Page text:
The Things I Would Tell You: British Muslim Women Write is an anthology of literature written by twenty-two British Muslim women and edited by Sabrina Mahfouz. Rather than being a book about faith, this book is sometimes about the lived experiences of women who exist in the intersection of their Britishness and another identity and is sometimes simply an exhibition of these women’s literary talent. Some of the pieces are set in the UK; others are set in Palestine, Pakistan, and Yemen. View Post
I frequently browse the Publishing category on LaunchGood to see what exciting bookish projects people are working on. I happened upon Pious & Professional about a month ago, and I was intrigued.
It’s a book full of advice for Muslim women on how to maintain their Islam in a professional environment. Organized into eleven chapters that cover topics like “The Ultimate Goal: To Please Allah” and “Prayer Breaks and Holidays,” the text reads like a list of bullet points about each topic with lots of Quran and hadeeth included. View Post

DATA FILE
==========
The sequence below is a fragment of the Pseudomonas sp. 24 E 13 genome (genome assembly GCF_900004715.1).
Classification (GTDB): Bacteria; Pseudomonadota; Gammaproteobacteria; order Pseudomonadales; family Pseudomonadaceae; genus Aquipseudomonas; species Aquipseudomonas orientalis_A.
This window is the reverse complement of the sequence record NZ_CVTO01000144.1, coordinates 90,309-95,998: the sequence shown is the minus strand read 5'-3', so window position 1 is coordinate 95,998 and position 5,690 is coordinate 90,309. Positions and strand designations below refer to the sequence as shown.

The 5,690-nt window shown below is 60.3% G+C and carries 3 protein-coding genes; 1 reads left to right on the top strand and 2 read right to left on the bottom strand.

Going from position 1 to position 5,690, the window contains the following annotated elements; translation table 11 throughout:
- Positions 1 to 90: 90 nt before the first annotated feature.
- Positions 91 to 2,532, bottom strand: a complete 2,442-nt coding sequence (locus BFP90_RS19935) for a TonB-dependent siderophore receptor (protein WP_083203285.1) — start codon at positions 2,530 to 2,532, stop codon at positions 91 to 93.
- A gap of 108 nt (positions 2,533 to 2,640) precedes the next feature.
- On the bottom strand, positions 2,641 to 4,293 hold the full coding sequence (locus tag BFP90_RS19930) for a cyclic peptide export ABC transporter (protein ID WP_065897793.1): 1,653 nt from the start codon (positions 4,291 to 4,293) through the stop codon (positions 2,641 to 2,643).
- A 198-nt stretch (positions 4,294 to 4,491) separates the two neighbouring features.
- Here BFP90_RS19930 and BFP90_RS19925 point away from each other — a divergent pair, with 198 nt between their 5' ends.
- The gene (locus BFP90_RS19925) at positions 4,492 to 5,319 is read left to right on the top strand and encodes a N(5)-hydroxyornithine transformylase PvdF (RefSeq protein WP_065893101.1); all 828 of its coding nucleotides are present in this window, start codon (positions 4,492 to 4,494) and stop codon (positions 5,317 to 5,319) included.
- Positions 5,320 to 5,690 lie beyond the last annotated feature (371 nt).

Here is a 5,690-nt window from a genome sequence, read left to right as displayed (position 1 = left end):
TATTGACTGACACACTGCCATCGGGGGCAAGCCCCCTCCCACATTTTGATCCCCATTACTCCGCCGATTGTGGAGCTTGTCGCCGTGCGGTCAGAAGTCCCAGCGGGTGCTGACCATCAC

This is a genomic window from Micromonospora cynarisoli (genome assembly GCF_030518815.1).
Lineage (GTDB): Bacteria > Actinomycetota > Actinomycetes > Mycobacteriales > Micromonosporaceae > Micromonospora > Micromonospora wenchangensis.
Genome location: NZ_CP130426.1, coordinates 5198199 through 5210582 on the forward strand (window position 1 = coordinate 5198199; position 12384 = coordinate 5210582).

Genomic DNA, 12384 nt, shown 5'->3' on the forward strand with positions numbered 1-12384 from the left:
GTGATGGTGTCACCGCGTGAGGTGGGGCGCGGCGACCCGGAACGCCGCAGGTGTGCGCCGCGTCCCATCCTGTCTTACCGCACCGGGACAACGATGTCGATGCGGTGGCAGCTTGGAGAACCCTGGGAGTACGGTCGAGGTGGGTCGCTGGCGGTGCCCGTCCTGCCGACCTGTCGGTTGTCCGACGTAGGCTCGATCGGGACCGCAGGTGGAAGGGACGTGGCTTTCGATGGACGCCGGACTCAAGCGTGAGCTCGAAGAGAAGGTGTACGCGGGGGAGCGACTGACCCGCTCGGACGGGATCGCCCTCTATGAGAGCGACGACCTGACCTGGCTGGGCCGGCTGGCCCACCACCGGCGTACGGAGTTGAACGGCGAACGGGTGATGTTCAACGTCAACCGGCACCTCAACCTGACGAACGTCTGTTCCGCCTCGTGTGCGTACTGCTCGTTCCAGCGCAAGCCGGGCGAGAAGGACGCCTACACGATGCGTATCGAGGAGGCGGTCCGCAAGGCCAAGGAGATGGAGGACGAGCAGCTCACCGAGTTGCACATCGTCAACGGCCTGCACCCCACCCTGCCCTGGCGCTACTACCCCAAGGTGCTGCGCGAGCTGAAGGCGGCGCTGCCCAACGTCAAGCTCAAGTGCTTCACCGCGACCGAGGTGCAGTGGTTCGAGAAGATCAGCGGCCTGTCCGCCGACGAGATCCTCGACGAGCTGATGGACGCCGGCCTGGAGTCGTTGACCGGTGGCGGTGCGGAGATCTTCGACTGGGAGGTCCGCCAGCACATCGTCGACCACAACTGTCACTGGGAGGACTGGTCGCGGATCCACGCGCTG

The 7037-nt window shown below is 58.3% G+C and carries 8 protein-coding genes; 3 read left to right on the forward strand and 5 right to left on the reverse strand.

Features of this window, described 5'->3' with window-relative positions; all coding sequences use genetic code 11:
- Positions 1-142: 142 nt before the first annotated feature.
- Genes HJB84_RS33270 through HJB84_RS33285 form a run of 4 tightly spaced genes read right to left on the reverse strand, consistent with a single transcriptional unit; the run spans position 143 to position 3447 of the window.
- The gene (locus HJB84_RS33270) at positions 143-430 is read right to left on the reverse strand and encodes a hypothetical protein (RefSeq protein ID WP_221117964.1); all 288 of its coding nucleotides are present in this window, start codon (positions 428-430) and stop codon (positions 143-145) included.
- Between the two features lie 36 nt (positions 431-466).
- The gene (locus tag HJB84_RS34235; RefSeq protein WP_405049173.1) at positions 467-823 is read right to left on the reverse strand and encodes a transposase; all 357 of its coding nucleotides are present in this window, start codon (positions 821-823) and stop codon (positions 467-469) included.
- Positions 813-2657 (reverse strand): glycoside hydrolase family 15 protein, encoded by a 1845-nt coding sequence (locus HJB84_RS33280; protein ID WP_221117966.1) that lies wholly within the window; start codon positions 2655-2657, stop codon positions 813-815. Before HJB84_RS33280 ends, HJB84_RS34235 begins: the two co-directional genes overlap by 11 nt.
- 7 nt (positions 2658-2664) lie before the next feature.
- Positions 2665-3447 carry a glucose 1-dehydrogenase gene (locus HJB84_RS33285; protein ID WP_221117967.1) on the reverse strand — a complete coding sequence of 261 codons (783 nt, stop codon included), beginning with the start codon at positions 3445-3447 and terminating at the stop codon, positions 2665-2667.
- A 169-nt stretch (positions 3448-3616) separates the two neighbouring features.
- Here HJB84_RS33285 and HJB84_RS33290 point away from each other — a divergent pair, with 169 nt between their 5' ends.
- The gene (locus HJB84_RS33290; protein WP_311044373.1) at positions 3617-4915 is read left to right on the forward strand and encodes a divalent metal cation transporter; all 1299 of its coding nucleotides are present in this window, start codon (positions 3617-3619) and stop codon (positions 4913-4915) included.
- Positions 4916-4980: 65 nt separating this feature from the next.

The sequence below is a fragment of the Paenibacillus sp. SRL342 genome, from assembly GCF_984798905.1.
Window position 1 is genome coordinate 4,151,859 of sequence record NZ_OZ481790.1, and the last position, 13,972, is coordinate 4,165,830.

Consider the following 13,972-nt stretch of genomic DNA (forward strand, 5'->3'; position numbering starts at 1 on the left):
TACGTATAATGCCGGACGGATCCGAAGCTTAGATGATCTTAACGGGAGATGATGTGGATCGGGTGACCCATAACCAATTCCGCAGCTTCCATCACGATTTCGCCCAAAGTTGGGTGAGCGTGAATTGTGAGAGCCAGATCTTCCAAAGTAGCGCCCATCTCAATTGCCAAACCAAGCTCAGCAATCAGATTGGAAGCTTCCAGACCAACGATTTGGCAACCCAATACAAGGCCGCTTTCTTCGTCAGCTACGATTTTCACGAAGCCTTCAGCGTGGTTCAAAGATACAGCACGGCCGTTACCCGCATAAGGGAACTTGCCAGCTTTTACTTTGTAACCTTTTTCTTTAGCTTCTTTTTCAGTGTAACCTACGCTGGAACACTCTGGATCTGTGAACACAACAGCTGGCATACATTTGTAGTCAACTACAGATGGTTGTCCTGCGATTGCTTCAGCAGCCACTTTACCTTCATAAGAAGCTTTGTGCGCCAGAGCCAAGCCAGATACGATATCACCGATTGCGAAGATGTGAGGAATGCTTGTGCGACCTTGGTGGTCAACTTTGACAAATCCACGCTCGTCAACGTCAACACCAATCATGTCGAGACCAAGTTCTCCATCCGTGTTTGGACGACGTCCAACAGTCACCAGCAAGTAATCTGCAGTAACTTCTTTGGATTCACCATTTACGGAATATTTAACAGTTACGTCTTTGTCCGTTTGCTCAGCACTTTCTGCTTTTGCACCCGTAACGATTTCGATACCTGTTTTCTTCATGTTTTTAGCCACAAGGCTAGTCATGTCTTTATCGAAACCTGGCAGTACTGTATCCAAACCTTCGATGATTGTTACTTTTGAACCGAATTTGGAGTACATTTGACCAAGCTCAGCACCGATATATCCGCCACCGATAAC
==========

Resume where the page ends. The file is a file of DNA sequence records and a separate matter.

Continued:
In her effort to deconstruct a patriarchal reading of the Qur’an, Asma Lamrabet offers up a new reading, but one that is neither evidence-based nor convincing.
This book was frustrating for me. I really wanted to like it; I was hoping it would be able to offer newer, more progressive views on gender to replace older, problematic ones. While Lamrabet does offer many new interpretations, they are unsubstantiated, and for a Muslim, an interpretation is only as valuable as its evidence.
Women in the Qur’an is made up of two parts:
- ”When the Qur’an Speaks of Women,” which retells the stories of specific women in the Qur’an (like Balkis, Umm Musa, and Maryam) and
- “When the Qur’an Speaks to Women,” which examines Allah’s interactions with women in the time of the Prophet (s) through the text of the Qur’an.